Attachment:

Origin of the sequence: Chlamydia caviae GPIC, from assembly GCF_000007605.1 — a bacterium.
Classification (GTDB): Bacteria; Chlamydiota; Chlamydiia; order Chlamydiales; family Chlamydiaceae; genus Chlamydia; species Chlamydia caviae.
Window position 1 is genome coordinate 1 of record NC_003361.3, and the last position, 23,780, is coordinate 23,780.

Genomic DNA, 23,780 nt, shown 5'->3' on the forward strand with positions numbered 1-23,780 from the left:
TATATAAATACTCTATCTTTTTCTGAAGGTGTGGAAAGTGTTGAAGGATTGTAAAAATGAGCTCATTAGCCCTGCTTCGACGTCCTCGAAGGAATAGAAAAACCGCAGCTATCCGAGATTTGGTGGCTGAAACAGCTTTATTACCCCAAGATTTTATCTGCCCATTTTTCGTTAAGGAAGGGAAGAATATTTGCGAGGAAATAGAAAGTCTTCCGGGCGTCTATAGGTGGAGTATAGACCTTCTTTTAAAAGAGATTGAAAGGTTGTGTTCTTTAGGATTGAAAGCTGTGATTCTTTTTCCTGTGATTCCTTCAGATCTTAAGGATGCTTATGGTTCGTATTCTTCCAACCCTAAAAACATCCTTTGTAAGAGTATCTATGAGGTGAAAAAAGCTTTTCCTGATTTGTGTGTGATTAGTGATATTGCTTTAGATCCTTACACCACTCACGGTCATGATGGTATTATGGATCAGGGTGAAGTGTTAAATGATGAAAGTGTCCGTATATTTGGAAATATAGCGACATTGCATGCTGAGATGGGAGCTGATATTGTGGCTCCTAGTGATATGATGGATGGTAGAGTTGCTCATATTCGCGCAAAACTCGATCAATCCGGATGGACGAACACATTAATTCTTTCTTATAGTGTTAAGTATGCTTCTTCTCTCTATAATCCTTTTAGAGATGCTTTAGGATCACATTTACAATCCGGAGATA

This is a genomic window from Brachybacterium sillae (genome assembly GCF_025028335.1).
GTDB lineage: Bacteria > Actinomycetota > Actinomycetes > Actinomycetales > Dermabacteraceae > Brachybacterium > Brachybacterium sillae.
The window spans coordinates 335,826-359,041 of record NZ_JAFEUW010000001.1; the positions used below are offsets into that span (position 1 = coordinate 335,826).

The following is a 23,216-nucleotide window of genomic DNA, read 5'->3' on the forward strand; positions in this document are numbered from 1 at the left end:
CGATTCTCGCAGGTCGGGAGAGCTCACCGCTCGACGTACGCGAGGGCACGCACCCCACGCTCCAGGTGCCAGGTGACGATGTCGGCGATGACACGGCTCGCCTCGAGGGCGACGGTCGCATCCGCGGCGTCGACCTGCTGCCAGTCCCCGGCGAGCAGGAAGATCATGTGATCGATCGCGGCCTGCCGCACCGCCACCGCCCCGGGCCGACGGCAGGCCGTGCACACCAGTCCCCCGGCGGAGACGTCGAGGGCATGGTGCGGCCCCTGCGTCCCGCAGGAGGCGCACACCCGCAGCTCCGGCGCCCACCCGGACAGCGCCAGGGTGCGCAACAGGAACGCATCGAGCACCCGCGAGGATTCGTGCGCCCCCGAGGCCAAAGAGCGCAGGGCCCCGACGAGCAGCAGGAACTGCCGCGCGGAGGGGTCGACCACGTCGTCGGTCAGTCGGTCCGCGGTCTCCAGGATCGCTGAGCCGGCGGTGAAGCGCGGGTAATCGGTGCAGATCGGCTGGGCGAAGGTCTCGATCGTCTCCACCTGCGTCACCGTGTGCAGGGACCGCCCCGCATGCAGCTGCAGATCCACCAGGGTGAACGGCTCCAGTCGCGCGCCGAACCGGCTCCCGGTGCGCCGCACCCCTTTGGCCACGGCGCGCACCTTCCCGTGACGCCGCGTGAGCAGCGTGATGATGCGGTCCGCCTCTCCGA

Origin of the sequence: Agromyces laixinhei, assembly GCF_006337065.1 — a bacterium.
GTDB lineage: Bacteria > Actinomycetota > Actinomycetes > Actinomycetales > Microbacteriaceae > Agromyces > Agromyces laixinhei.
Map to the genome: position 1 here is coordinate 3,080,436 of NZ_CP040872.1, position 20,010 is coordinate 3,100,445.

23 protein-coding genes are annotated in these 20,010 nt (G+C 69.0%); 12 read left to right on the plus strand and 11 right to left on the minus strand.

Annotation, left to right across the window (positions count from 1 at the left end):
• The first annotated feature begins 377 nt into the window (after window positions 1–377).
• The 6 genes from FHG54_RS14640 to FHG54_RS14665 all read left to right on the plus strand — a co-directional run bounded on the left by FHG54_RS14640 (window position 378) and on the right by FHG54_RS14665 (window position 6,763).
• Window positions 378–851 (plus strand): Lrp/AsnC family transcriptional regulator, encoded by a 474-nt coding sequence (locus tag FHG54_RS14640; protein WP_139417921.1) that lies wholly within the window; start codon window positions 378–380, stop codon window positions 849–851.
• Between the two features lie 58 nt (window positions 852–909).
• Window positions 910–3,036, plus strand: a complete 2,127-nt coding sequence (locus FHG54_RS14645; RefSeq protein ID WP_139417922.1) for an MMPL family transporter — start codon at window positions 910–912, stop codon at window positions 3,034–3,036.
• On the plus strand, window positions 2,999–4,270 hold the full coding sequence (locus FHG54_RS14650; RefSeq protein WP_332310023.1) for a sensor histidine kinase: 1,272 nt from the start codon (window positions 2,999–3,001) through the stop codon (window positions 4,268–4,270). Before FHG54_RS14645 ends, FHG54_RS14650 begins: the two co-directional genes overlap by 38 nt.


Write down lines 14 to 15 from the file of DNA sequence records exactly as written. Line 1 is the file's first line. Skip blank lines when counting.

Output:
23 protein-coding genes are annotated in these 20,010 nt (G+C 69.0%); 12 read left to right on the plus strand and 11 right to left on the minus strand.

Annotation, left to right across the window (positions count from 1 at the left end):